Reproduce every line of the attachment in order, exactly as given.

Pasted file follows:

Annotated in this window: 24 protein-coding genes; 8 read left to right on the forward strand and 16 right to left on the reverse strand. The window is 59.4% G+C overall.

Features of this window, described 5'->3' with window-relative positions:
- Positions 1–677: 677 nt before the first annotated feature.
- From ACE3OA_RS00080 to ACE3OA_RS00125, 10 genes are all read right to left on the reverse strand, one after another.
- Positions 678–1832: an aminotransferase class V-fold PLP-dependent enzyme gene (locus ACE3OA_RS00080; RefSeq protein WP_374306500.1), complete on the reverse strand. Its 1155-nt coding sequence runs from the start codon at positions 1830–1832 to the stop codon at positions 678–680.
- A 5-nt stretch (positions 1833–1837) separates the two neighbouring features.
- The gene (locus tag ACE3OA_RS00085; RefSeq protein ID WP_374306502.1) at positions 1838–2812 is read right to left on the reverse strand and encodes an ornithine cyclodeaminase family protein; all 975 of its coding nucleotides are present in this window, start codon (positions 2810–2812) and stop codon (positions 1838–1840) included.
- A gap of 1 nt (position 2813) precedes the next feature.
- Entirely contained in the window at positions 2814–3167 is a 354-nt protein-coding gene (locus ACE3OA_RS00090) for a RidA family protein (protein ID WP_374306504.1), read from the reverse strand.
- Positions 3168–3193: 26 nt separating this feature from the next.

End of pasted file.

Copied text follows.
Annotated in this window: 24 protein-coding genes; 8 read left to right on the forward strand and 16 right to left on the reverse strand. The window is 59.4% G+C overall.

Features of this window, described 5'->3' with window-relative positions:
- Positions 1–677: 677 nt before the first annotated feature.
- From ACE3OA_RS00080 to ACE3OA_RS00125, 10 genes are all read right to left on the reverse strand, one after another.
- Positions 678–1832: an aminotransferase class V-fold PLP-dependent enzyme gene (locus ACE3OA_RS00080; RefSeq protein WP_374306500.1), complete on the reverse strand. Its 1155-nt coding sequence runs from the start codon at positions 1830–1832 to the stop codon at positions 678–680.
- A 5-nt stretch (positions 1833–1837) separates the two neighbouring features.
- The gene (locus tag ACE3OA_RS00085; RefSeq protein ID WP_374306502.1) at positions 1838–2812 is read right to left on the reverse strand and encodes an ornithine cyclodeaminase family protein; all 975 of its coding nucleotides are present in this window, start codon (positions 2810–2812) and stop codon (positions 1838–1840) included.
- A gap of 1 nt (position 2813) precedes the next feature.
- Entirely contained in the window at positions 2814–3167 is a 354-nt protein-coding gene (locus ACE3OA_RS00090) for a RidA family protein (protein ID WP_374306504.1), read from the reverse strand.
- Positions 3168–3193: 26 nt separating this feature from the next.